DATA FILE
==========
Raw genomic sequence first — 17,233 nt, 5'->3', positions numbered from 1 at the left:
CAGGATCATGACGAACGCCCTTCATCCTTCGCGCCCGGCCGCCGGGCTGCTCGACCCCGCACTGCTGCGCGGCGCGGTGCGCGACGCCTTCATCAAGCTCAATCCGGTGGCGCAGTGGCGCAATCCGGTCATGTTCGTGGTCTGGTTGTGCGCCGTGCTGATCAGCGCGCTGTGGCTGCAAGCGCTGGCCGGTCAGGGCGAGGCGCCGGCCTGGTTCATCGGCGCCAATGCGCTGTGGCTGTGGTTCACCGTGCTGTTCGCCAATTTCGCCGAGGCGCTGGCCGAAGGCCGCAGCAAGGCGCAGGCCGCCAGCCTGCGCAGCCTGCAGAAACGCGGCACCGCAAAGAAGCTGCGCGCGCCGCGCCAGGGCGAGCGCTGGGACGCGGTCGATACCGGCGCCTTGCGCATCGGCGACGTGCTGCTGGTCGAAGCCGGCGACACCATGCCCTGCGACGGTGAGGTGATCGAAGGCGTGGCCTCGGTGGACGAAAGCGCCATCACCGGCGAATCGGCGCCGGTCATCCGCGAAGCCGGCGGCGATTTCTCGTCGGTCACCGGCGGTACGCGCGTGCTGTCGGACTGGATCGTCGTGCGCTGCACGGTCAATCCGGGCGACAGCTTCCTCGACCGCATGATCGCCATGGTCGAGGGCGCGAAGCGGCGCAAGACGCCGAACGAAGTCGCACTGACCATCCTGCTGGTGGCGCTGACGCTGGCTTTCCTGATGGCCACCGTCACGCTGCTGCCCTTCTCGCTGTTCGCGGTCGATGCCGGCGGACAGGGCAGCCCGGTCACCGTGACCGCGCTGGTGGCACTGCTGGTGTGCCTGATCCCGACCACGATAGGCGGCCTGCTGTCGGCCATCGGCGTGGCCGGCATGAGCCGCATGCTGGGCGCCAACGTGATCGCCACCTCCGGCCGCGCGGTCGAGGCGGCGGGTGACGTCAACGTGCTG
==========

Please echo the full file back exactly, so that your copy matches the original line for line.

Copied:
Raw genomic sequence first — 17,233 nt, 5'->3', positions numbered from 1 at the left:
CAGGATCATGACGAACGCCCTTCATCCTTCGCGCCCGGCCGCCGGGCTGCTCGACCCCGCACTGCTGCGCGGCGCGGTGCGCGACGCCTTCATCAAGCTCAATCCGGTGGCGCAGTGGCGCAATCCGGTCATGTTCGTGGTCTGGTTGTGCGCCGTGCTGATCAGCGCGCTGTGGCTGCAAGCGCTGGCCGGTCAGGGCGAGGCGCCGGCCTGGTTCATCGGCGCCAATGCGCTGTGGCTGTGGTTCACCGTGCTGTTCGCCAATTTCGCCGAGGCGCTGGCCGAAGGCCGCAGCAAGGCGCAGGCCGCCAGCCTGCGCAGCCTGCAGAAACGCGGCACCGCAAAGAAGCTGCGCGCGCCGCGCCAGGGCGAGCGCTGGGACGCGGTCGATACCGGCGCCTTGCGCATCGGCGACGTGCTGCTGGTCGAAGCCGGCGACACCATGCCCTGCGACGGTGAGGTGATCGAAGGCGTGGCCTCGGTGGACGAAAGCGCCATCACCGGCGAATCGGCGCCGGTCATCCGCGAAGCCGGCGGCGATTTCTCGTCGGTCACCGGCGGTACGCGCGTGCTGTCGGACTGGATCGTCGTGCGCTGCACGGTCAATCCGGGCGACAGCTTCCTCGACCGCATGATCGCCATGGTCGAGGGCGCGAAGCGGCGCAAGACGCCGAACGAAGTCGCACTGACCATCCTGCTGGTGGCGCTGACGCTGGCTTTCCTGATGGCCACCGTCACGCTGCTGCCCTTCTCGCTGTTCGCGGTCGATGCCGGCGGACAGGGCAGCCCGGTCACCGTGACCGCGCTGGTGGCACTGCTGGTGTGCCTGATCCCGACCACGATAGGCGGCCTGCTGTCGGCCATCGGCGTGGCCGGCATGAGCCGCATGCTGGGCGCCAACGTGATCGCCACCTCCGGCCGCGCGGTCGAGGCGGCGGGTGACGTCAACGTGCTG